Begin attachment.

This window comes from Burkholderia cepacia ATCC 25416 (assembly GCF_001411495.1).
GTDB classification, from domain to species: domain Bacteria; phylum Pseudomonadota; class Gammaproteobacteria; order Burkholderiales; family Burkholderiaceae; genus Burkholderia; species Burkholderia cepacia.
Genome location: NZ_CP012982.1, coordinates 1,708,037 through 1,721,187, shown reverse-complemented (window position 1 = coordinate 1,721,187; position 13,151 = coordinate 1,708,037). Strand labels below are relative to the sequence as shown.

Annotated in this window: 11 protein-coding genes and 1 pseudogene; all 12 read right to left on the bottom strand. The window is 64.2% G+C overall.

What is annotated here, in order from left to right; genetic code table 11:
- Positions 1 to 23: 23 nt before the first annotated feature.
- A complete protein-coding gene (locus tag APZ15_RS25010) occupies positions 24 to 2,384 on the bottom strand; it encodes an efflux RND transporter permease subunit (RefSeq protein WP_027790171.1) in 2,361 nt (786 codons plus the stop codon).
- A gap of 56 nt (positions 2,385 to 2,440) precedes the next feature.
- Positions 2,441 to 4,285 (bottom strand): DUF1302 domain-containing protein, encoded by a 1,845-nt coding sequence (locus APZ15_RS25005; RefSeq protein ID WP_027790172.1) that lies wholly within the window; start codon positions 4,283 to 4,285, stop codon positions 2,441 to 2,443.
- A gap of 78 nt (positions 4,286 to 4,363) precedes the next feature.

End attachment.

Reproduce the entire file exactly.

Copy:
This window comes from Burkholderia cepacia ATCC 25416 (assembly GCF_001411495.1).
GTDB classification, from domain to species: domain Bacteria; phylum Pseudomonadota; class Gammaproteobacteria; order Burkholderiales; family Burkholderiaceae; genus Burkholderia; species Burkholderia cepacia.
Genome location: NZ_CP012982.1, coordinates 1,708,037 through 1,721,187, shown reverse-complemented (window position 1 = coordinate 1,721,187; position 13,151 = coordinate 1,708,037). Strand labels below are relative to the sequence as shown.

Annotated in this window: 11 protein-coding genes and 1 pseudogene; all 12 read right to left on the bottom strand. The window is 64.2% G+C overall.

What is annotated here, in order from left to right; genetic code table 11:
- Positions 1 to 23: 23 nt before the first annotated feature.
- A complete protein-coding gene (locus tag APZ15_RS25010) occupies positions 24 to 2,384 on the bottom strand; it encodes an efflux RND transporter permease subunit (RefSeq protein WP_027790171.1) in 2,361 nt (786 codons plus the stop codon).
- A gap of 56 nt (positions 2,385 to 2,440) precedes the next feature.
- Positions 2,441 to 4,285 (bottom strand): DUF1302 domain-containing protein, encoded by a 1,845-nt coding sequence (locus APZ15_RS25005; RefSeq protein ID WP_027790172.1) that lies wholly within the window; start codon positions 4,283 to 4,285, stop codon positions 2,441 to 2,443.
- A gap of 78 nt (positions 4,286 to 4,363) precedes the next feature.